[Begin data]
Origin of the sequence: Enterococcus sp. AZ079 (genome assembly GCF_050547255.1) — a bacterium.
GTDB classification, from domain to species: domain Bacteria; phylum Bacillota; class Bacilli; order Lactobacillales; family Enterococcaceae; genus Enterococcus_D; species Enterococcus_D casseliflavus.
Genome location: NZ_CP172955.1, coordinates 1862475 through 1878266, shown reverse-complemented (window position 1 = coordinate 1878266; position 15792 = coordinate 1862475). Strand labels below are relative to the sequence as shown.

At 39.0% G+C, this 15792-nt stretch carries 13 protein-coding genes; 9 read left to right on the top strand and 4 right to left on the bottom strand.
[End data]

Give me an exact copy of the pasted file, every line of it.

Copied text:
Origin of the sequence: Enterococcus sp. AZ079 (genome assembly GCF_050547255.1) — a bacterium.
GTDB classification, from domain to species: domain Bacteria; phylum Bacillota; class Bacilli; order Lactobacillales; family Enterococcaceae; genus Enterococcus_D; species Enterococcus_D casseliflavus.
Genome location: NZ_CP172955.1, coordinates 1862475 through 1878266, shown reverse-complemented (window position 1 = coordinate 1878266; position 15792 = coordinate 1862475). Strand labels below are relative to the sequence as shown.

At 39.0% G+C, this 15792-nt stretch carries 13 protein-coding genes; 9 read left to right on the top strand and 4 right to left on the bottom strand.